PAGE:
John Howe

Howe immigrated from England, and first settled along the Hawesbury river where he helped build a road from Windsor to Sydney. Governor Macquarie recruited him to map out a new route from the Hawesbury to the Hunter River. On 24 October 1819, Howe's party of seven (which included two Aboriginal guides) set out. They reached Doyle's Creek on the Hunter on 5 November 1819. 

On their next expedition they mapped a route to an area which they called 'St. Patrick's Plains' which is current day Singleton. This route was named Howe's Track and followed along current day Bulga Road. Also along on this expedition was Benjamin Singleton for whom the town was named after.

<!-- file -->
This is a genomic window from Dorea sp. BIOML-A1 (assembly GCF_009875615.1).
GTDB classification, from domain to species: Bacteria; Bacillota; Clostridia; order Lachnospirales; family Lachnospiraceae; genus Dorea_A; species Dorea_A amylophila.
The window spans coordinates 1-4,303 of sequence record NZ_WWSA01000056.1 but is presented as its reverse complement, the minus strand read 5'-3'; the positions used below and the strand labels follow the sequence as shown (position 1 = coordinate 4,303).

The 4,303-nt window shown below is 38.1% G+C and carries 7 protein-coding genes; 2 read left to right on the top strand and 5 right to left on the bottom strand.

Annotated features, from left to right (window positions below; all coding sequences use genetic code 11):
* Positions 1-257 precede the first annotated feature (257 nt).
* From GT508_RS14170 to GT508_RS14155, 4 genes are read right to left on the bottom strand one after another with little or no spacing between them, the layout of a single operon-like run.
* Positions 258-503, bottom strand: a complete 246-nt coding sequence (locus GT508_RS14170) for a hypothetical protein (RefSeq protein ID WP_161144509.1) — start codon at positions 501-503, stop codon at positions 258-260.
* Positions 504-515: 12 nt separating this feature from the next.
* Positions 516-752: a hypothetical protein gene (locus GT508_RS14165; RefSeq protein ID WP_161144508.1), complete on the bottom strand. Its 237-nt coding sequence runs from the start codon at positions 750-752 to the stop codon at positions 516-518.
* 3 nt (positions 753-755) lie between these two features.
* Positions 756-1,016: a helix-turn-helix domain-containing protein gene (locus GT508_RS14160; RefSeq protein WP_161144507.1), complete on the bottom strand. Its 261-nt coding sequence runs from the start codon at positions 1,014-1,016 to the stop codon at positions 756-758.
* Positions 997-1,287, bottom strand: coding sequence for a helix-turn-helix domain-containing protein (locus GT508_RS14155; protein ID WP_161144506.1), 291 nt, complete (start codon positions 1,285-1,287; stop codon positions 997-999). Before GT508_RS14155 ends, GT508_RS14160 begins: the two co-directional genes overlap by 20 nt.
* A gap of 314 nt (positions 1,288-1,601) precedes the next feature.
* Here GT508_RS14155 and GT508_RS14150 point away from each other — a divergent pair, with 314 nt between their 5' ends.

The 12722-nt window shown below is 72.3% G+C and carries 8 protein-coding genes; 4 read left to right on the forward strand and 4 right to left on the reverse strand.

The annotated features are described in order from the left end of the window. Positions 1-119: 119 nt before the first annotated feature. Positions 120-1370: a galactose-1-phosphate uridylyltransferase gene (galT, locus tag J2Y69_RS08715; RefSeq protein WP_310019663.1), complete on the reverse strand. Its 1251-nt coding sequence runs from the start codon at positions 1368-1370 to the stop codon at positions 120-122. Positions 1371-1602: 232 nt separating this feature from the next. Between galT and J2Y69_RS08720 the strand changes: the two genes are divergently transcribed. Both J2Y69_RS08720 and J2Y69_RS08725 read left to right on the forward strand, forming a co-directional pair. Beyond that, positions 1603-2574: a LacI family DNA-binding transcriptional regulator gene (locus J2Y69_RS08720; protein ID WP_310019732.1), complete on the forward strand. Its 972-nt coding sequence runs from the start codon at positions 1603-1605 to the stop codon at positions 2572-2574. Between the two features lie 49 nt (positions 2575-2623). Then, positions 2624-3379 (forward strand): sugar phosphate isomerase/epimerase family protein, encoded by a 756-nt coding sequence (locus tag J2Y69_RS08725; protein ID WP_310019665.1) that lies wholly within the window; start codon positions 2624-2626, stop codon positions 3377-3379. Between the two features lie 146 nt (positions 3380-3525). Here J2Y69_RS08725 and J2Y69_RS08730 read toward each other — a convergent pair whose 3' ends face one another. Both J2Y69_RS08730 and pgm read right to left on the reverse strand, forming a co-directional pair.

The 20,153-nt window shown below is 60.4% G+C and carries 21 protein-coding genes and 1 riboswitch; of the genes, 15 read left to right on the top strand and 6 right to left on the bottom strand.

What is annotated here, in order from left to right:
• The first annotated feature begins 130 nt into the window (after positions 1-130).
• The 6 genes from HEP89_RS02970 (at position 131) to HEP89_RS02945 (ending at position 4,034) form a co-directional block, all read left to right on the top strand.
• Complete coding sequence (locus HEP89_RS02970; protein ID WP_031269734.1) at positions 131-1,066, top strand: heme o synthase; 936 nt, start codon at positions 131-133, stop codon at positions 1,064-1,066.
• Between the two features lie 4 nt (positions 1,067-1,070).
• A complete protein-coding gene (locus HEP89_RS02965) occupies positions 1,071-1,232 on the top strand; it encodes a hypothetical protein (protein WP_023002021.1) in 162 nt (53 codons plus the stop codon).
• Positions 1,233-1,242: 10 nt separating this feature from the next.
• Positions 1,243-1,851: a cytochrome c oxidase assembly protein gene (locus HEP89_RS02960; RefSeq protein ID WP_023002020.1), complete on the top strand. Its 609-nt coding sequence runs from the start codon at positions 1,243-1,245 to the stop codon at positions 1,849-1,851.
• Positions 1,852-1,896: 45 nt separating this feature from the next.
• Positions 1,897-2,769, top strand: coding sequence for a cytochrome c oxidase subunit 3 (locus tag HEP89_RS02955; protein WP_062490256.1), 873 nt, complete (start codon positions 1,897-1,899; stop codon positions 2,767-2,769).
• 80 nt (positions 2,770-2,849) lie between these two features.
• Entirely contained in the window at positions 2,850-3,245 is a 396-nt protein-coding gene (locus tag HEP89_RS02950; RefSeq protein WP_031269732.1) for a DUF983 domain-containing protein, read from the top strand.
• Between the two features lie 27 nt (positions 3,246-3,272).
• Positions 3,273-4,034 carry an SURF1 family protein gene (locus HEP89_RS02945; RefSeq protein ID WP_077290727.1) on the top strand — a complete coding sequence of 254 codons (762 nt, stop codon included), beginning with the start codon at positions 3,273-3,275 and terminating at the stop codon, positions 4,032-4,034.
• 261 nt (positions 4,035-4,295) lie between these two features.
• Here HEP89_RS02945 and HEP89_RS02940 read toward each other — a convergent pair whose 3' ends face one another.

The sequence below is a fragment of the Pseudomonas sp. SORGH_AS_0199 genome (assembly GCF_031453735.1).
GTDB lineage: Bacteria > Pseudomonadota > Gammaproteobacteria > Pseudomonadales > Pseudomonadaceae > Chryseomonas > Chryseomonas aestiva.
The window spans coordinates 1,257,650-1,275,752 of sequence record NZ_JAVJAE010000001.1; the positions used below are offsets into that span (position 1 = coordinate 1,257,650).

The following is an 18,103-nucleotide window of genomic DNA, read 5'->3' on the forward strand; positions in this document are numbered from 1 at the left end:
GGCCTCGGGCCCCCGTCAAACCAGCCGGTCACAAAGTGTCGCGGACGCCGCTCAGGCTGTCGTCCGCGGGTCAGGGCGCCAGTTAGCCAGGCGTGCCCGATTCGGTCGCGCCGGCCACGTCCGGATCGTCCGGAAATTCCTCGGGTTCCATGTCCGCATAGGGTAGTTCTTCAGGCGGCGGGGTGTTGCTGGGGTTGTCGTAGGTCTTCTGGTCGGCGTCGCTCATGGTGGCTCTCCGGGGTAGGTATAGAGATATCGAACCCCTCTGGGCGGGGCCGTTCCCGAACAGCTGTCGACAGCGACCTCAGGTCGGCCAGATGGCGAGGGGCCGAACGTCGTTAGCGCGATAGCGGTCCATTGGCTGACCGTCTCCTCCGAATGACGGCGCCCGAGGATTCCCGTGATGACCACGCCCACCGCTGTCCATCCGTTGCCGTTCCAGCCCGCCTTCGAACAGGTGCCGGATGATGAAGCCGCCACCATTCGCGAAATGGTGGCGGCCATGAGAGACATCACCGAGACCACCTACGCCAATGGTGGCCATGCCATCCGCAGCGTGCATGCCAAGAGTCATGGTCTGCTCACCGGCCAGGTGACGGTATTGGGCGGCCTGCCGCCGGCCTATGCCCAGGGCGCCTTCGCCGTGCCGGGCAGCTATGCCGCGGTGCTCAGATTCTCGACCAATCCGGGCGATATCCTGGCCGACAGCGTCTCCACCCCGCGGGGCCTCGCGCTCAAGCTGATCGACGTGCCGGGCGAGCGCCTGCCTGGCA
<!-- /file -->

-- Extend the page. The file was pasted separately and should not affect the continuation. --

Howe retired in 1839, leaving Windsor to live out the remainder of his days on a farm near Morpeth. Many places still bear his name included Howe's Valley, Howe's Mountain, and Howe's Swamp (all near Bulga) and Howe's Park in Singleton.

Lambton, [1887 - 1890]. This picture shows Howe road, named after John Howe. From the Norm Barney/Ralph Snowball Collection, University of Newcastle, Cultural Collections. 


Nancy Gray, 'Howe, John (1774–1852)', Australian Dictionary of Biography, National Centre of Biography, Australian National University, n.d. <> 4 July 2013. Web.

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